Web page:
3.4.7 Hormones and the Control of Blood Glucose Concentration Flashcards Preview

A-level Biology Oxford AQA > 3.4.7 Hormones and the Control of Blood Glucose Concentration > Flashcards

Flashcards in 3.4.7 Hormones and the Control of Blood Glucose Concentration Deck (39)
Loading flashcards...

What organ monitors blood glucose concentration?



 When blood glucose levels are too low, why is the brain most vulnerable?

∵ only respire glucose 


Name 4 factors that affect glucose concentration

  • Rate of activity
  • Diet
    • Starch is hydrolysed
    • Hydrolysis of lactose and sucrose
  • Hydrolysis of glycogen 
  • Making glucose from non-carbohydrates sources, amino acids + glycerol


Where is insulin and glucagon secreted from?

 islets of Langerhans

(clusters of cells in pancreas)


Which cells secrete insulin into the blood?

β cells


Which cells secrete glucagon into the blood?

α cells


Describe how insulin lowers blood glucose conc. when it's too high

  1. Insulin binds to specific receptors on cell membranes of liver & muscle cells
    • Increases permeability of muscle-cell membranes to glucose
      • Allows cells to take up more glucose
  2. Insulin activates enzymes in liver and muscle cells that convert glucose to glycogen (glycogenesis)
    • Cells able to store glycogen in their cytoplasm as an energy source
  3. Insulin increases rate of respiration of glucose (especially in muscle cells)


How does insulin increase the permeability of muscle-cell membranes to glucose?

Changes the tertiary structure of glucose transport protein channels


What is GLUT4?

Glucose transporter

(channel protein)


Where is GLUT4 found?

Skeletal and cardiac muscle cells


Describe what happens to GLUT4 when insulin levels are low

GLUT4 is stored in vesicles in the cytoplasm of cells


What happens to GLUT4 when insulin levels are high and what does this allow?

  • When insulin binds to receptors on cell-surface membrane, it triggers the movement of GLUT4 to membrane
  • Glucose can be transported into cell through GLUT4 protein by facilitated diffusion


Describe how glucagon raises blood glucose concentration when it's too low

  1. Glucagon binds to specific receptors on cell membranes of liver cells
  2. Glucagon actives enzymes in liver cells that break down glycogen into glucose (glycogenolysis)
  3. Glucagon activates enzymes that form glucose from glycerol and amino acids
    • Known as gluconeogenesis
  4. Glucagon decreases rate of respiration of glucose in cells


Where is adrenaline secreted from?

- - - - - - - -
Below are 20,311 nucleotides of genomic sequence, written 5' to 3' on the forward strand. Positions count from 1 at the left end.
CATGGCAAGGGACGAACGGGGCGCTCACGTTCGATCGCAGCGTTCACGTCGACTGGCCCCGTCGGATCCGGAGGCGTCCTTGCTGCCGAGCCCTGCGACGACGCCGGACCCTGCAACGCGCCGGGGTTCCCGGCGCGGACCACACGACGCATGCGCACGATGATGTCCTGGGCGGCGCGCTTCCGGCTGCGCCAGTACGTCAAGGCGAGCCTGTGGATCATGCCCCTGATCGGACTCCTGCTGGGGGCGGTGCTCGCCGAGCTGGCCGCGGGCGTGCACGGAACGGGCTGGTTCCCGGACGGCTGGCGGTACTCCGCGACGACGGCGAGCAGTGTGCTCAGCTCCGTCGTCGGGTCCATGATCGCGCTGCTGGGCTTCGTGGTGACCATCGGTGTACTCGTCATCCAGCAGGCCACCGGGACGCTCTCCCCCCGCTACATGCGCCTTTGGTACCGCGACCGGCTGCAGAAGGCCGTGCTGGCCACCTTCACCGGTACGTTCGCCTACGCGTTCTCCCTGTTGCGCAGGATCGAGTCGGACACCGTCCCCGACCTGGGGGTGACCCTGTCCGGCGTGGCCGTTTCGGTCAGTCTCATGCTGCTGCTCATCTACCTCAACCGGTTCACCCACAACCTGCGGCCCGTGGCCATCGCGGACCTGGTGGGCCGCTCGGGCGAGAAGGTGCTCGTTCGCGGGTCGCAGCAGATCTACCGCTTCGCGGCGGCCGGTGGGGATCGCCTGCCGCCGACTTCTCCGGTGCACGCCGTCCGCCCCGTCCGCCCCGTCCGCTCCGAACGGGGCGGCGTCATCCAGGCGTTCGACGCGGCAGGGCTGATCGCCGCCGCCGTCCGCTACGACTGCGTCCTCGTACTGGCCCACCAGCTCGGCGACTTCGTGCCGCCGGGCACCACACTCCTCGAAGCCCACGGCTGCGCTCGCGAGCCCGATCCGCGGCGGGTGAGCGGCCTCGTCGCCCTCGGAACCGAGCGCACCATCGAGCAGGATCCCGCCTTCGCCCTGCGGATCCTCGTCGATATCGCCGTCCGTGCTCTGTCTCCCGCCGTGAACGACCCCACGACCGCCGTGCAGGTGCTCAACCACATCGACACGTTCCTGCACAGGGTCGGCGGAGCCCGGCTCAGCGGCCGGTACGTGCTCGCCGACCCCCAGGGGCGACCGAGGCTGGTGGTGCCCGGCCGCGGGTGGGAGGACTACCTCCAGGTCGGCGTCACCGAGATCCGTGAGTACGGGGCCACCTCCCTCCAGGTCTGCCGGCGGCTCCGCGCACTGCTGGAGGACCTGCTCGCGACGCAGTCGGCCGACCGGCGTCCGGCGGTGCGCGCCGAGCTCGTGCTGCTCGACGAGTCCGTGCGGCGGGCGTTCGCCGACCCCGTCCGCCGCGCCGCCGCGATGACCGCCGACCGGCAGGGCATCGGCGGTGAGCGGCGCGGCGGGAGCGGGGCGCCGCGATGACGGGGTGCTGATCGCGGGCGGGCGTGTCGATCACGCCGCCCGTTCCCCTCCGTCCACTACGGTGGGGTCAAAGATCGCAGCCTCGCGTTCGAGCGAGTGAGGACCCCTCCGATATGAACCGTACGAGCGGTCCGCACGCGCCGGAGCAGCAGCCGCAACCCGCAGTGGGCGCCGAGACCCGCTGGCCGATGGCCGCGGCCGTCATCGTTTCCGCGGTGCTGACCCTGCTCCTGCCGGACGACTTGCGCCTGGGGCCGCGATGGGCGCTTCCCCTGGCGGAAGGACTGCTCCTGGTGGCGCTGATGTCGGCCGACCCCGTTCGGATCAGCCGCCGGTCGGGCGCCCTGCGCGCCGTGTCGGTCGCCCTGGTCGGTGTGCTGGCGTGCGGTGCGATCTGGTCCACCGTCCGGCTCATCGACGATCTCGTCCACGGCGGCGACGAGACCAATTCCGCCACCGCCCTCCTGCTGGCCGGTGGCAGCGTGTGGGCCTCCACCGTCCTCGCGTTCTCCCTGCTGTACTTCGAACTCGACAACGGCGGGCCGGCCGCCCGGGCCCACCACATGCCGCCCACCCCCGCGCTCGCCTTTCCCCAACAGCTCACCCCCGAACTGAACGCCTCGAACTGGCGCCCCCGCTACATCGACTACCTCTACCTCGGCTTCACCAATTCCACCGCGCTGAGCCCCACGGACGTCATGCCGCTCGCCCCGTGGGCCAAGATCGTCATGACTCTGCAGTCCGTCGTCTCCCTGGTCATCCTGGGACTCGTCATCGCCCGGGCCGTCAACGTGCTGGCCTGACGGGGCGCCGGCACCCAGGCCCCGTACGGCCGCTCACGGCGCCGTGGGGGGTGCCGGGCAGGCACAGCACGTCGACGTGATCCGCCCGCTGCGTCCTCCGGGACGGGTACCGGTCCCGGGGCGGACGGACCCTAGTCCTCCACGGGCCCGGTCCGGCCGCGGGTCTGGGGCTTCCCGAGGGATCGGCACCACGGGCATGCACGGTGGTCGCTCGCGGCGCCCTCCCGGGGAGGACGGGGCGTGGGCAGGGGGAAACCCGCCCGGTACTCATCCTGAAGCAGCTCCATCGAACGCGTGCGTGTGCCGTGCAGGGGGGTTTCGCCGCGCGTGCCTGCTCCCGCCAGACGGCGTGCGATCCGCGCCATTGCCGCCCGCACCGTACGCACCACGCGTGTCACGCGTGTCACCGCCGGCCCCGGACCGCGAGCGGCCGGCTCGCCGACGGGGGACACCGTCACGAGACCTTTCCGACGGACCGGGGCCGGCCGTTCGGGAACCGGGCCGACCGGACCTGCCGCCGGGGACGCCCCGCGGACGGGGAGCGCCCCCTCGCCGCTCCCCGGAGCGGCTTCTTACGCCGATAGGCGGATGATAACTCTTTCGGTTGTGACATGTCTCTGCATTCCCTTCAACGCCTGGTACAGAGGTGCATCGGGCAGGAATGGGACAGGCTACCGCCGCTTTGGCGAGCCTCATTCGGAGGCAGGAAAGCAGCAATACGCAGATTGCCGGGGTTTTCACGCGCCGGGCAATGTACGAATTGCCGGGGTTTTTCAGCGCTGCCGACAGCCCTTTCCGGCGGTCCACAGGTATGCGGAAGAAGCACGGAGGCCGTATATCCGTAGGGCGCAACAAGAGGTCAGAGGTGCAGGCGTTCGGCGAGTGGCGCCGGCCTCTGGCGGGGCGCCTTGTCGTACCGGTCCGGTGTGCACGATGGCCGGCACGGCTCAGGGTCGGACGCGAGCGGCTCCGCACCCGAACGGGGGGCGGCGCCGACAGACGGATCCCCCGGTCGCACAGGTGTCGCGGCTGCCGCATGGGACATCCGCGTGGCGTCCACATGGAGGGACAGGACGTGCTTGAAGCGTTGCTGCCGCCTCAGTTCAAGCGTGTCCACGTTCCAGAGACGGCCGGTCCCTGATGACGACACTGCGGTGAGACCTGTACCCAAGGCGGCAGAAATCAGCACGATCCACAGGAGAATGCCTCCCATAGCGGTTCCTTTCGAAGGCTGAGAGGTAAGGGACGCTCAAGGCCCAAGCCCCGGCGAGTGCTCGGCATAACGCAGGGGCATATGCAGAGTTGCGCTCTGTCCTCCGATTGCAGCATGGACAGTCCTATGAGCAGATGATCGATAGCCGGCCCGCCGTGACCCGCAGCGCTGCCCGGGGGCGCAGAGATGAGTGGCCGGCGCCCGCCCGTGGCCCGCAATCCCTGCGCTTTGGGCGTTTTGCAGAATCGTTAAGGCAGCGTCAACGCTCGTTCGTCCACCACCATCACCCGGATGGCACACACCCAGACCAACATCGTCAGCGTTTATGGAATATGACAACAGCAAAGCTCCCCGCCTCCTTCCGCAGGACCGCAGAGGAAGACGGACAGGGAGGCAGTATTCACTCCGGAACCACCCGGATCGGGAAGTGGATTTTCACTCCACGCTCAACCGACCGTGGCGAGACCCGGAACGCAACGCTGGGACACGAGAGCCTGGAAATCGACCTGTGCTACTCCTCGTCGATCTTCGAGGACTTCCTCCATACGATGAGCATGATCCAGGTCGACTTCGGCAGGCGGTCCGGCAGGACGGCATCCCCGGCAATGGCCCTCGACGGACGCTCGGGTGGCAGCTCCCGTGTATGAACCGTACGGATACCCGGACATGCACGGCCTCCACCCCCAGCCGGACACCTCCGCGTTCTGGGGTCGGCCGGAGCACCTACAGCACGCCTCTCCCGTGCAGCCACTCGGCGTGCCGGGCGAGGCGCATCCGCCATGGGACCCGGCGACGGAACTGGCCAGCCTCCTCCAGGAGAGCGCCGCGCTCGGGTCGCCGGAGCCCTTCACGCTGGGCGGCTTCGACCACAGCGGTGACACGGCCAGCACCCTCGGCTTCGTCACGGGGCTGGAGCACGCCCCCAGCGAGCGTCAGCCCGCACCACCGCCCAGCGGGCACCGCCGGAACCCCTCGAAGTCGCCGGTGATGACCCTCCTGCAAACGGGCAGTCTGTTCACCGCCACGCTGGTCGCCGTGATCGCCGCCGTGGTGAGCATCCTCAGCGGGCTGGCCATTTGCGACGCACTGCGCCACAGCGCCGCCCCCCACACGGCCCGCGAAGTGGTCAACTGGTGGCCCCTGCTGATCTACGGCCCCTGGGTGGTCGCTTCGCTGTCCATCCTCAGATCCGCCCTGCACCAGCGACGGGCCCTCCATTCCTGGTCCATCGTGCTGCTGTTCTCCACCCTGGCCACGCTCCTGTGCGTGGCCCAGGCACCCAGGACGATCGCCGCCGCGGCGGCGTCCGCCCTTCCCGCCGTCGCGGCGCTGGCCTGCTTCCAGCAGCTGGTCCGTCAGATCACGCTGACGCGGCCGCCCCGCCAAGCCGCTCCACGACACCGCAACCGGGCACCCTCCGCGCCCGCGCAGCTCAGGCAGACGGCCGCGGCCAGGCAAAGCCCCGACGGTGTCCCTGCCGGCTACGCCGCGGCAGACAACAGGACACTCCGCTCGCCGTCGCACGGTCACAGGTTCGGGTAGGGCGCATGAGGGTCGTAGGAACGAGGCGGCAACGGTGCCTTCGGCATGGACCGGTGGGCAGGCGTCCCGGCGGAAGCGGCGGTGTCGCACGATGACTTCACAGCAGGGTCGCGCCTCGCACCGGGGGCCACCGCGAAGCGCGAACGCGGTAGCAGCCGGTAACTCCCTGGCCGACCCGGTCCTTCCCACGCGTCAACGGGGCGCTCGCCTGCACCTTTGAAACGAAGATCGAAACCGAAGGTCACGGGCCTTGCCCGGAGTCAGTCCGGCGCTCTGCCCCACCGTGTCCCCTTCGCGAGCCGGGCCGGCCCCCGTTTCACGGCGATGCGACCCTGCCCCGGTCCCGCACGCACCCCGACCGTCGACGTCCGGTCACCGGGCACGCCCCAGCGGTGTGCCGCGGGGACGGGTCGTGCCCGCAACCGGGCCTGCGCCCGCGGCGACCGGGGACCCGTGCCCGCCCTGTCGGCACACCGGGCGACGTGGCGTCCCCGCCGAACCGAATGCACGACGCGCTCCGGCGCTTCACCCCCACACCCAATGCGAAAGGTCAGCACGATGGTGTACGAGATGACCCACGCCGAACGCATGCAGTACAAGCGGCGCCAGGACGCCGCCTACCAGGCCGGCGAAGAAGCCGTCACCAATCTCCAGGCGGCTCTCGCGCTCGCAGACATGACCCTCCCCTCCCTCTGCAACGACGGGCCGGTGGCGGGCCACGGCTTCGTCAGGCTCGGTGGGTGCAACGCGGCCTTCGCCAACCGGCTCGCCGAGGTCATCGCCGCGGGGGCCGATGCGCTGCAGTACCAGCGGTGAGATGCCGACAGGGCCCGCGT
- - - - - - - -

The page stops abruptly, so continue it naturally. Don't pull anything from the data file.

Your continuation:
Adrenal glands


When is adrenaline secreted?

When there's low conc. of glucose in your blood, when you're stressed and when you're exercising


Describe how adrenaline increases blood glucose concentration

  1. Adrenaline binds to receptors in cell membrane of liver cells
  2. Activates glycogenolysis 
  3. Inhibits glycogenesis 
  4. Activates glucagon secretion and inhibits insulin secretion


How does adrenaline get the body ready for action?

Makes more glucose available for muscles to respire


What can adrenaline and glucagon both do & how?

  • Both can activate glycogenolysis inside cell even though they bind to receptors on outside of the cell
  • Act via a second messenger


Describe how adrenaline and glucagon act via a second messenger

  1. Adrenaline and glucagon bind to receptors and activate enzyme = adenylate cyclase (aka adenylyl cyclase)
  2. Adenylate cyclase converts ATP into cAMP (second messenger)
  3. cAMP activates protein kinase A (enzyme)
  4. Protein kinase A activates a cascade (chain of reactions)
    • = catalyses glycogenolysis 


Describe what occurs in type 1 diabetes

Immune system attacks β cells ≠ produce insulin


How is type 1 diabetes caused?

  • Think disease triggered by viral infection
  • Some people have genetic predisposition for it


What is it called when blood glucose is very high?



What is it called when blood glucose is very low?



For diabetic people, why is glucose found in their urine?

Kidneys can't reabsorb all glucose ∴ some excreted in urine


How is type 1 diabetes treated?

Treated with insulin therapy

  • Take regular insulin injections throughout day
  • OR some use insulin pump to deliver insulin continuously


Why does insulin levels have to be carefully controlled?

∵ too much insulin = very low blood glucose levels = hypoglycaemia


What can people with type 1 diabetes also do as well insulin therapy?

Eat regularly and control simple carbohydrate intake 


Name 4 risk factors for type 2 diabetes 

  • Obesity 
  • Lack of exercise 
  • Age
  • Poor diet


When does type 2 diabetes occur?

When β cells don't produce enough insulin or when body's cells don't respond to insulin


Why does body's cells not respond to insulin in type 2 diabetes & what does this mean?

  • ∵ receptors on membranes don't work properly
    • tertiary structure has changed
  • ∴ cells don't take up enough glucose
    • Means blood glucose conc. is higher than normal

Decks in A-level Biology Oxford AQA Class (41):